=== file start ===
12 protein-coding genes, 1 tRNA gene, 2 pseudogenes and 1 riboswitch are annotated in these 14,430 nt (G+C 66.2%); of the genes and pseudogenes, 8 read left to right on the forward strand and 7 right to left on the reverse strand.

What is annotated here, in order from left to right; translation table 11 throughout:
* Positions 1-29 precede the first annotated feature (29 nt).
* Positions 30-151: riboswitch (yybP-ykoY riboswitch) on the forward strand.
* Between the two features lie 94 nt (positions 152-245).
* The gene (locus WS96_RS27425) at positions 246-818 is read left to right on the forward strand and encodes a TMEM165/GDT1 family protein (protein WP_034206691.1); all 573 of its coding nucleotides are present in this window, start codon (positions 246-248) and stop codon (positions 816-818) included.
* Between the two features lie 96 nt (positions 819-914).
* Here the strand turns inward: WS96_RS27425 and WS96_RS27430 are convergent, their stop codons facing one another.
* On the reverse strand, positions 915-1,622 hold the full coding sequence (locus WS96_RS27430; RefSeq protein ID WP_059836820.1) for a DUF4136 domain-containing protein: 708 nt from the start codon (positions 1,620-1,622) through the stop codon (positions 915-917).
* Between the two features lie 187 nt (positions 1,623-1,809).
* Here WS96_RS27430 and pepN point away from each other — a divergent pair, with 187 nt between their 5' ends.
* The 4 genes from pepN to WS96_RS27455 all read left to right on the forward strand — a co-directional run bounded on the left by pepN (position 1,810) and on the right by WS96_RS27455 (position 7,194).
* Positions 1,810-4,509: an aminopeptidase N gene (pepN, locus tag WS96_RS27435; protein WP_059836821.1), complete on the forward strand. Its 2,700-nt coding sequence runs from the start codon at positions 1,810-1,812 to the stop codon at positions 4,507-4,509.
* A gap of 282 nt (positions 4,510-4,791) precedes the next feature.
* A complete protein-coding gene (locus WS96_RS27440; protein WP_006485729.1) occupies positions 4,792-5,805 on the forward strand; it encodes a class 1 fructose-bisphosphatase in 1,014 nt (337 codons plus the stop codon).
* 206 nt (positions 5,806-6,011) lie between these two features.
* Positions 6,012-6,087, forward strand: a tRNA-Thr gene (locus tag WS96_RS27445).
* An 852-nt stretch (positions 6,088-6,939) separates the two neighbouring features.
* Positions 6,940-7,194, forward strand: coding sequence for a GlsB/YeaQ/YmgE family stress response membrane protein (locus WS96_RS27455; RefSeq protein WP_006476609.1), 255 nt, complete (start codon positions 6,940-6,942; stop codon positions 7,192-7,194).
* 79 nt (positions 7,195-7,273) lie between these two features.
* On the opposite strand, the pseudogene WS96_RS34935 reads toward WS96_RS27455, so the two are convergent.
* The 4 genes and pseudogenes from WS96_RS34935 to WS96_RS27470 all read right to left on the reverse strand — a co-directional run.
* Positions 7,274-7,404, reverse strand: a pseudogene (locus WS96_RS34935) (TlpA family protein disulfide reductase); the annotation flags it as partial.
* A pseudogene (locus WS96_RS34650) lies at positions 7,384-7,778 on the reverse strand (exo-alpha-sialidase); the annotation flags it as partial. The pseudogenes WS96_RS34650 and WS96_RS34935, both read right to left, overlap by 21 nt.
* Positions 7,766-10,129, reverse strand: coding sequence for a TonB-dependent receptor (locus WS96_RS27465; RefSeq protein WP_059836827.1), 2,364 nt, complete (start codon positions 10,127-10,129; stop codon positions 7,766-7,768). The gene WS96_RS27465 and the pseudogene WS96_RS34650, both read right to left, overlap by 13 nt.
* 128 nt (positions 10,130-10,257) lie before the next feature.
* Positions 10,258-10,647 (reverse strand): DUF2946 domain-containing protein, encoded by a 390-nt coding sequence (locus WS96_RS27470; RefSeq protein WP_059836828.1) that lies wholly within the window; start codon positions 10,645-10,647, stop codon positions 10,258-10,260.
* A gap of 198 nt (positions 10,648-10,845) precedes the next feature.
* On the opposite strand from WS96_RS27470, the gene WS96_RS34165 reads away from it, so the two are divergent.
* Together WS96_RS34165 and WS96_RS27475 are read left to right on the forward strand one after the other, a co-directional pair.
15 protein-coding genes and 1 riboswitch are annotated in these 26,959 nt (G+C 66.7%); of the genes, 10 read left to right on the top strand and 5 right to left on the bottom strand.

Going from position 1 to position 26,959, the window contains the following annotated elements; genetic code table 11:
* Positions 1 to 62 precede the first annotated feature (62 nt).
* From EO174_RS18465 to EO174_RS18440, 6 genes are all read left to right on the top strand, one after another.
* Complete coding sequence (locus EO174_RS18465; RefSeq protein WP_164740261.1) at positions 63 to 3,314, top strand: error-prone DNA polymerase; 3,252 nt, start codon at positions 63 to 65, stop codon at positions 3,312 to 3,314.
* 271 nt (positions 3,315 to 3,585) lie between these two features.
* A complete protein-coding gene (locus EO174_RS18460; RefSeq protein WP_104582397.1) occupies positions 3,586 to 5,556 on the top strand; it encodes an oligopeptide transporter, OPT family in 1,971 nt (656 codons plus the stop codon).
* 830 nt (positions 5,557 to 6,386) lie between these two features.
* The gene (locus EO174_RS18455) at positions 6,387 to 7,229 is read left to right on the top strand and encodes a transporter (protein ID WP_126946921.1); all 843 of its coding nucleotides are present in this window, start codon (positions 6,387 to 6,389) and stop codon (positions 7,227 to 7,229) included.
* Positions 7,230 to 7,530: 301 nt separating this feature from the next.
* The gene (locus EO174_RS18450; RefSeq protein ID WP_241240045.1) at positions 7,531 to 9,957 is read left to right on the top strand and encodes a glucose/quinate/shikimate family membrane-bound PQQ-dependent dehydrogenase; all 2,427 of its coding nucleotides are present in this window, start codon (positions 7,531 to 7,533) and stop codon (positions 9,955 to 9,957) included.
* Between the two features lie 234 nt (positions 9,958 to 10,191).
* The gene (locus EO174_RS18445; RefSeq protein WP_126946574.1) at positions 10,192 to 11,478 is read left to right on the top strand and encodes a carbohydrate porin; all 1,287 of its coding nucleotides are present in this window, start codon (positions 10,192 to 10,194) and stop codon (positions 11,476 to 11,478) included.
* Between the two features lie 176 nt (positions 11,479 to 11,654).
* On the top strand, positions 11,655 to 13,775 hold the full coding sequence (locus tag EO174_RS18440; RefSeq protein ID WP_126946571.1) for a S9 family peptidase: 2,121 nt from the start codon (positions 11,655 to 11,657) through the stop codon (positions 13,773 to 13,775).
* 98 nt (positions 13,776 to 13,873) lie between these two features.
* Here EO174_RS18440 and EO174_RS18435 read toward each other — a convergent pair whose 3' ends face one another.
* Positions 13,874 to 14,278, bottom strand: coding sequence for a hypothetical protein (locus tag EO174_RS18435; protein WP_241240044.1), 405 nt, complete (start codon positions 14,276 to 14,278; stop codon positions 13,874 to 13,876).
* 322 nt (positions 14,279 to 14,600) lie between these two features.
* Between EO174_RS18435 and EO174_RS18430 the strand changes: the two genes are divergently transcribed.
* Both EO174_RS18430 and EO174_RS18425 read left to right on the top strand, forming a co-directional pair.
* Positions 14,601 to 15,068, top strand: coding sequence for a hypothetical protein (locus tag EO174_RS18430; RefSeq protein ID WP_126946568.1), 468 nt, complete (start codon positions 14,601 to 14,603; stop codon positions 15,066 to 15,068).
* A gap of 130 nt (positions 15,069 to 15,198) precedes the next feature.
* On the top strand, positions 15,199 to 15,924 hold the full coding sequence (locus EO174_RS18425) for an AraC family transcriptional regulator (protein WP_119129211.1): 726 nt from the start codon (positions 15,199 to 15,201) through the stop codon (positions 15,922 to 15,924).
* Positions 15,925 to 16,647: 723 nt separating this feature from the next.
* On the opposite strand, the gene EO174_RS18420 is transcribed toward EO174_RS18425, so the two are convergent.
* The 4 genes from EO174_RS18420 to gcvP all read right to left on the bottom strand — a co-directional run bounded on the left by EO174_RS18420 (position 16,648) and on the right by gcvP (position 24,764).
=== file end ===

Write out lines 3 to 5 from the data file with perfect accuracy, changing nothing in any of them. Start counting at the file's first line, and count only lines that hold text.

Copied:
* Positions 1-29 precede the first annotated feature (29 nt).
* Positions 30-151: riboswitch (yybP-ykoY riboswitch) on the forward strand.
* Between the two features lie 94 nt (positions 152-245).